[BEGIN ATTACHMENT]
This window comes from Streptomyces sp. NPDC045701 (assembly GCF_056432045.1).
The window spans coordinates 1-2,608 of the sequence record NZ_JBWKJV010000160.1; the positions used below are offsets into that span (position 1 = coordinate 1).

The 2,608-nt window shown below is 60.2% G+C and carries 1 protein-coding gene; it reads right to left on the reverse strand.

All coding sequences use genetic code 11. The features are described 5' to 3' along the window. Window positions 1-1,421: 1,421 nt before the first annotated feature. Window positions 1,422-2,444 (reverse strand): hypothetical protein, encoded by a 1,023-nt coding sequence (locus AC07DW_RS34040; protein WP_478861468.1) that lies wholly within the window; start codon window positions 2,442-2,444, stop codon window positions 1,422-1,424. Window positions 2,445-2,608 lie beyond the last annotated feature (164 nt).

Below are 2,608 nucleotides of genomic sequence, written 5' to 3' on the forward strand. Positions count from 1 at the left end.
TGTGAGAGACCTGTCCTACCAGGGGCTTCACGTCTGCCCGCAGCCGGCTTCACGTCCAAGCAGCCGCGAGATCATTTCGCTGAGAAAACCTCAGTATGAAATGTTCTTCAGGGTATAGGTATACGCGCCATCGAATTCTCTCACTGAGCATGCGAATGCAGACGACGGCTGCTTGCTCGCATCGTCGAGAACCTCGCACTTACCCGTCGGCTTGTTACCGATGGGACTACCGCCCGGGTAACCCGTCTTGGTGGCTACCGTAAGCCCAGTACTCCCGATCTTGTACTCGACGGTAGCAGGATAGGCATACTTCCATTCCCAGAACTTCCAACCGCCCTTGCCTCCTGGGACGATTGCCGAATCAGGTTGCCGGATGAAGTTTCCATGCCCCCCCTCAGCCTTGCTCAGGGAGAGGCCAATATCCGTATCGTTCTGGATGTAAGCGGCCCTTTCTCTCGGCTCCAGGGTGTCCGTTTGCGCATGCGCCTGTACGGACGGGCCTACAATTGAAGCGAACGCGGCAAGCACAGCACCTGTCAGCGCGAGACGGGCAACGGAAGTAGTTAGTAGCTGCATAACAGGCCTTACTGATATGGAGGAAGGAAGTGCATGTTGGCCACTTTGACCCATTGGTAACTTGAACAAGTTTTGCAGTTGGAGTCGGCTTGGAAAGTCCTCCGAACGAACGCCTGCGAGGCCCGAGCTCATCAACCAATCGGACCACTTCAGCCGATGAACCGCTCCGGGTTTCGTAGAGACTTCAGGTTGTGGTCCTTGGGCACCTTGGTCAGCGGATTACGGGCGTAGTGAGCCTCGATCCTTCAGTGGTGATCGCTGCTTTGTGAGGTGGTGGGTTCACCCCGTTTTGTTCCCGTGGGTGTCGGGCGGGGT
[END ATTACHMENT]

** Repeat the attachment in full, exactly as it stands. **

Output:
This window comes from Streptomyces sp. NPDC045701 (assembly GCF_056432045.1).
The window spans coordinates 1-2,608 of the sequence record NZ_JBWKJV010000160.1; the positions used below are offsets into that span (position 1 = coordinate 1).

The 2,608-nt window shown below is 60.2% G+C and carries 1 protein-coding gene; it reads right to left on the reverse strand.

All coding sequences use genetic code 11. The features are described 5' to 3' along the window. Window positions 1-1,421: 1,421 nt before the first annotated feature. Window positions 1,422-2,444 (reverse strand): hypothetical protein, encoded by a 1,023-nt coding sequence (locus AC07DW_RS34040; protein WP_478861468.1) that lies wholly within the window; start codon window positions 2,442-2,444, stop codon window positions 1,422-1,424. Window positions 2,445-2,608 lie beyond the last annotated feature (164 nt).

Below are 2,608 nucleotides of genomic sequence, written 5' to 3' on the forward strand. Positions count from 1 at the left end.
TGTGAGAGACCTGTCCTACCAGGGGCTTCACGTCTGCCCGCAGCCGGCTTCACGTCCAAGCAGCCGCGAGATCATTTCGCTGAGAAAACCTCAGTATGAAATGTTCTTCAGGGTATAGGTATACGCGCCATCGAATTCTCTCACTGAGCATGCGAATGCAGACGACGGCTGCTTGCTCGCATCGTCGAGAACCTCGCACTTACCCGTCGGCTTGTTACCGATGGGACTACCGCCCGGGTAACCCGTCTTGGTGGCTACCGTAAGCCCAGTACTCCCGATCTTGTACTCGACGGTAGCAGGATAGGCATACTTCCATTCCCAGAACTTCCAACCGCCCTTGCCTCCTGGGACGATTGCCGAATCAGGTTGCCGGATGAAGTTTCCATGCCCCCCCTCAGCCTTGCTCAGGGAGAGGCCAATATCCGTATCGTTCTGGATGTAAGCGGCCCTTTCTCTCGGCTCCAGGGTGTCCGTTTGCGCATGCGCCTGTACGGACGGGCCTACAATTGAAGCGAACGCGGCAAGCACAGCACCTGTCAGCGCGAGACGGGCAACGGAAGTAGTTAGTAGCTGCATAACAGGCCTTACTGATATGGAGGAAGGAAGTGCATGTTGGCCACTTTGACCCATTGGTAACTTGAACAAGTTTTGCAGTTGGAGTCGGCTTGGAAAGTCCTCCGAACGAACGCCTGCGAGGCCCGAGCTCATCAACCAATCGGACCACTTCAGCCGATGAACCGCTCCGGGTTTCGTAGAGACTTCAGGTTGTGGTCCTTGGGCACCTTGGTCAGCGGATTACGGGCGTAGTGAGCCTCGATCCTTCAGTGGTGATCGCTGCTTTGTGAGGTGGTGGGTTCACCCCGTTTTGTTCCCGTGGGTGTCGGGCGGGGT